IRS Requires Come Accrual Basis Employers to Wait to Deduct Bonus Payments Until the Year Paid

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Accrual-basis employers sometimes retain the discretion not to pay certain bonuses to employees based on performance in one taxable year until early in the next taxable year. Those employers often seek to deduct those bonus payments against their taxable income for the year which was the basis for the bonus. These employers should take note of a recent IRS Chief Counsel Memorandum.1 In this CCM, the IRS takes the position that an accrual method employer cannot deduct bonuses where the company retains a right to approve the bonuses until the year in which the bonuses are paid.


Employers frequently pay bonuses the year after they are earned and often want to retain discretion over such payments until they are paid. This discretion allows the employer to avoid having to pay bonuses to people who are no longer employed with the company and allows bonuses to be based on individual performance reviews, which may not be completed until the next year. The timing of when to deduct the bonus expense has been a point of contention between employers and the IRS. When to take a bonus deduction is subject to the "all events test."

Specifically, the "all events test" governs the determination of the deductibility of liabilities for an accrual method taxpayer. A deduction may not be taken until each of the following is satisfied:

  • All events have occurred that establish liability;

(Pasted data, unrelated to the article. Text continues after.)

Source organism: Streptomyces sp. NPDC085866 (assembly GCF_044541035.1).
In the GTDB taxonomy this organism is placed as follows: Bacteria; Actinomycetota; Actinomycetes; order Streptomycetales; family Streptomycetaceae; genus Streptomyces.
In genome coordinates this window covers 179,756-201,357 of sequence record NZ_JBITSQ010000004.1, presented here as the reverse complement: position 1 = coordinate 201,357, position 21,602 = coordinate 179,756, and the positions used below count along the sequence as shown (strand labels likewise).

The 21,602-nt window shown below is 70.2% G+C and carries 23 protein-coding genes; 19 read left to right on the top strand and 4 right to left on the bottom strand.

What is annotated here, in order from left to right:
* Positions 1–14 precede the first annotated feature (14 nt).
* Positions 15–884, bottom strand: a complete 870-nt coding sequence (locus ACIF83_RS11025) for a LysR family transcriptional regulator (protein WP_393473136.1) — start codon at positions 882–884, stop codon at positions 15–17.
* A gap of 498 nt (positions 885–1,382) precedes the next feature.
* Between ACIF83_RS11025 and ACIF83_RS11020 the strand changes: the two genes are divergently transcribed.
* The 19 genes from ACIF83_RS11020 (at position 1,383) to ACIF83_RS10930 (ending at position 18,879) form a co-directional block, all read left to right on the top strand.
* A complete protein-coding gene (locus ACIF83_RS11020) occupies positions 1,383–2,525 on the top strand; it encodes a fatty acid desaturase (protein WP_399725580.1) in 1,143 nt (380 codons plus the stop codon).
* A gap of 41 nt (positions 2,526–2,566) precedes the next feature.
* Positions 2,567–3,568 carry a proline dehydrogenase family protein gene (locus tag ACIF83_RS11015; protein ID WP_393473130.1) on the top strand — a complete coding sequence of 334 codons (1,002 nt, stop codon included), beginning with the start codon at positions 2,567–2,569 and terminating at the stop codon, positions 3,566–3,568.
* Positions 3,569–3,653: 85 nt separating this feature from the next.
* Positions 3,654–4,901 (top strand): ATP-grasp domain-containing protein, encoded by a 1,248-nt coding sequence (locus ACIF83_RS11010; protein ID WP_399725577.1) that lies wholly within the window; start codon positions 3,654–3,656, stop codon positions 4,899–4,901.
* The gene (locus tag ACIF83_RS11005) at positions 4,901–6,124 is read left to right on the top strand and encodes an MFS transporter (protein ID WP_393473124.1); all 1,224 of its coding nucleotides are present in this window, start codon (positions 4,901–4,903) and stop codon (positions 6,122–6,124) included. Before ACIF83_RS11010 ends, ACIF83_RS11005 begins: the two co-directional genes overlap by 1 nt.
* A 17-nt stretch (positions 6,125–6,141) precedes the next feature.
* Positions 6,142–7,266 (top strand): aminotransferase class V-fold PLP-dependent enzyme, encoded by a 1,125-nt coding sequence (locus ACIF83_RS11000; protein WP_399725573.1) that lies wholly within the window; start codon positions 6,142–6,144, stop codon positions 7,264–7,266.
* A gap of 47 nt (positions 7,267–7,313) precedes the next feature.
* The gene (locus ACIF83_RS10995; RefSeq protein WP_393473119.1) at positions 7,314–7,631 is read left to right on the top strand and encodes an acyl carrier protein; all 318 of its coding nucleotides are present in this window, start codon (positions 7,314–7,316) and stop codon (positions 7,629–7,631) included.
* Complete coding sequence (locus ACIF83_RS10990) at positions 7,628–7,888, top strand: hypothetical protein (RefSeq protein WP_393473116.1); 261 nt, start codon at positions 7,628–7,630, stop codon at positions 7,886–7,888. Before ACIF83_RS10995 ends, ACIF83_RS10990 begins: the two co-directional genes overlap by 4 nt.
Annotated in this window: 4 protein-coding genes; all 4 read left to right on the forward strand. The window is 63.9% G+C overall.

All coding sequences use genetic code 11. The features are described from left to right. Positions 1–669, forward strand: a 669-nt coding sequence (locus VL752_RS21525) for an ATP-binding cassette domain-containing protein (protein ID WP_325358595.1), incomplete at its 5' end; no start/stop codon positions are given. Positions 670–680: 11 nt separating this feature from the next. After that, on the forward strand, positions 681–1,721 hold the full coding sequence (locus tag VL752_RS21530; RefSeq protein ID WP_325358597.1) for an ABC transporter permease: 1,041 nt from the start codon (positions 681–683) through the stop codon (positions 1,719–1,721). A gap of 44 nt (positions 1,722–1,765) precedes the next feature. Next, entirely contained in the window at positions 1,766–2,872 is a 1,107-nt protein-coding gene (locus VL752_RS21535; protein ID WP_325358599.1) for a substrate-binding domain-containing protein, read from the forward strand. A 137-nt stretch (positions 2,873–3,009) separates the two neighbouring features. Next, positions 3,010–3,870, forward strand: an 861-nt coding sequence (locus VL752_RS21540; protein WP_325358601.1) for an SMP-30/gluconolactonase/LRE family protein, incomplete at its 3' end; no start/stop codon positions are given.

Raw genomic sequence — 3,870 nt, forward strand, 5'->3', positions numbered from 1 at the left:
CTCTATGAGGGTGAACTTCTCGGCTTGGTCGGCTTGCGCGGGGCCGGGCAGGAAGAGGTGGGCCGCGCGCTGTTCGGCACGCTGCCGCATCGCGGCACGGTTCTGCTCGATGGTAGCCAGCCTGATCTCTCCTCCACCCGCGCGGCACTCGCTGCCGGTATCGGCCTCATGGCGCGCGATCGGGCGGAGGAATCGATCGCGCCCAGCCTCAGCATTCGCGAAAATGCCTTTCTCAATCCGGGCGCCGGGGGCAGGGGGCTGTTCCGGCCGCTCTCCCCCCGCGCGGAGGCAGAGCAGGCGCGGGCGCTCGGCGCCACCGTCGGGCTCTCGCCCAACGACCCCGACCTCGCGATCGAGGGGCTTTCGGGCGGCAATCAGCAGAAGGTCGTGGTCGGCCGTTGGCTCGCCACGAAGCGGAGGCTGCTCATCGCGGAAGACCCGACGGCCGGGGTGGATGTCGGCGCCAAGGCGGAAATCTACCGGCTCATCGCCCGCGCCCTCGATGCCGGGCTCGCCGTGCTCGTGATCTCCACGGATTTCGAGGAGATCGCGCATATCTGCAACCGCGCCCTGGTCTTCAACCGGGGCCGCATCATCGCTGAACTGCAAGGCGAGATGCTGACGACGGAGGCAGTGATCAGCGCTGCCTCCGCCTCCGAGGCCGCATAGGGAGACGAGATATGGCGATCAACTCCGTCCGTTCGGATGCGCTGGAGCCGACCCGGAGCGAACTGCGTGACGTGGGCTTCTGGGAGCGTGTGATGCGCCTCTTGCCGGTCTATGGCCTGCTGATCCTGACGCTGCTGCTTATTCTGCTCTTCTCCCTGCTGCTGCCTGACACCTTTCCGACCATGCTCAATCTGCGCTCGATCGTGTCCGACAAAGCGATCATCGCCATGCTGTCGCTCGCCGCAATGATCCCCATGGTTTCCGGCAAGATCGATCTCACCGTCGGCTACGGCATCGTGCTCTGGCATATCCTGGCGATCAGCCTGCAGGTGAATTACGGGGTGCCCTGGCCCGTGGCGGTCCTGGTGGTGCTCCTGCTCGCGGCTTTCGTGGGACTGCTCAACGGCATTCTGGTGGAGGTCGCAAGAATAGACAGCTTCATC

• The amount of liability can be determined with reasonable accuracy; and,
  • Economic performance has occurred with respect to the liability.2

Recent Chief Counsel Memorandum

In Chief Counsel Memorandum 20134301F, the IRS takes the position that an accrual-basis employer may not deduct bonus payments in the year earned when the employer retains the right to make certain decisions after year end. Such decisions include the ability to modify or eliminate bonuses, to subject the bonus payments to committee approval, or to make the bonuses dependent on a subjective determination, such as a performance review. According to the IRS, prongs 1 and 2 of the all events test are not satisfied when the employer retains the ability to make those decisions after the year end.

The IRS position in the CCM is in stark contrast to the employer-friendly ruling the IRS made two years earlier. In Revenue Ruling 2011-29, which related to the first prong of the all events test, the IRS found that an accrual-basis employer could deduct the bonuses for a group of employees even though the employer did not know the identity of the bonus recipients or the amount payable to each recipient until after the end of the year because the minimum aggregate liability to which the company was subject was fixed before year end and any amounts that were not paid to a specific employee were reallocated among the remaining employees. Thus, a pool of bonuses is a fixed liability when the minimum amount becomes fixed. By contrast, according to the IRS, if a bonus reverts back to the employer when the employee is no longer employed on the date of payment, the liability is not fixed, and therefore the bonus is not deductible until it is paid.3